In the auditorium of an elementary school on San Francisco's Potrero Hill hula classes begin not so much with a bang as with a BOOM BOOM: the sound of two full-palm slaps on the side of a large hourglass-shaped Hawaiian gourd.
Sitting on the stage, his muscular legs encircling the gourd, is Patrick Makuakane, who is half Hawaiian and has a shock of dark hair, obsidian eyes, and a baritone voice. Makuakane spends his days as a personal trainer at the nearby World Gym, but in the evenings he is a kumu hula. In Hawaiian the term literally means "dance teacher," but its connotations are more nearly those of "guru." Facing him tonight are thirty-odd students, in five staggered rows, ranging in age from eight to eighty. The women wear sweatshirts and gathered cotton skirts, the men T-shirts and baggy shorts. Together, his students present the multicultural face of mainland hula. Among them are Luisa, a wiry Latina in a gray-blue baseball cap with the Nike logo; U'ilani, a native Hawaiian with striking cheekbones, a cascade of thick black hair, and tailored pants poking out below her hibiscus-yellow skirt; Calvin, a fine-boned Japanese violin player who chants perfectly in key; and this writer, a haole, or Caucasian, who grew up in Hawaii but has lived in California for twenty-one years.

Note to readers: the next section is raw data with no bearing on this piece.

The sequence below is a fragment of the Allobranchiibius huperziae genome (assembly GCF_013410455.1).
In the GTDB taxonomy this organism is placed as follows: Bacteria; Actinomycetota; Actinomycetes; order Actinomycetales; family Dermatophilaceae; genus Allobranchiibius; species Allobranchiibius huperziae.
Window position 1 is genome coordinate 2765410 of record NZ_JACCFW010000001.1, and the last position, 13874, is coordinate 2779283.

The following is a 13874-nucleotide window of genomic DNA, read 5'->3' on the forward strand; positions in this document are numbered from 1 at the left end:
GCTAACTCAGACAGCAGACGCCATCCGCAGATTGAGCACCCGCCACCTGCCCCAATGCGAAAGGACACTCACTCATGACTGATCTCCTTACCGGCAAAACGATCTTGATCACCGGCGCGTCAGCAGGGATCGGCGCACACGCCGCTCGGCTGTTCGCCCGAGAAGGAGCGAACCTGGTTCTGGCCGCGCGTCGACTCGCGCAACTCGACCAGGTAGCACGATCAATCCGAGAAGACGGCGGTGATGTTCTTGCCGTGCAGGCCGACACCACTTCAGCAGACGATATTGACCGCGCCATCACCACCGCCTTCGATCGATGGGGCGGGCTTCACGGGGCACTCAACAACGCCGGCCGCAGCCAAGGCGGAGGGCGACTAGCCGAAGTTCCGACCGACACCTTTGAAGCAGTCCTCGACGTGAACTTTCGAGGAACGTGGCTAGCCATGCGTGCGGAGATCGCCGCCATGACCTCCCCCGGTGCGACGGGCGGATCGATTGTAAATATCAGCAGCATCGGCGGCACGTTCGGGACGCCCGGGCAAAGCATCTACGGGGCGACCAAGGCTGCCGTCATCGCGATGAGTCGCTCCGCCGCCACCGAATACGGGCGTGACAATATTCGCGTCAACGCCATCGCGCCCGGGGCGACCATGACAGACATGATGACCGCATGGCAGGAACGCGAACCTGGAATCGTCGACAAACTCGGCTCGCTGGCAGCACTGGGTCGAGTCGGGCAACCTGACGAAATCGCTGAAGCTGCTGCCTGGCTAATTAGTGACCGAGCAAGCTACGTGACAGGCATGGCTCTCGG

Known as the Monday Night Class, we are part of Makuakane's halau hula, or traditional school of dance, with 160 members from all over northern California. My halau is one of dozens in the Bay Area, and one of hundreds on the mainland. The ancient art of Hawaiian dance is stepping far beyond its origins in the Pacific archipelago.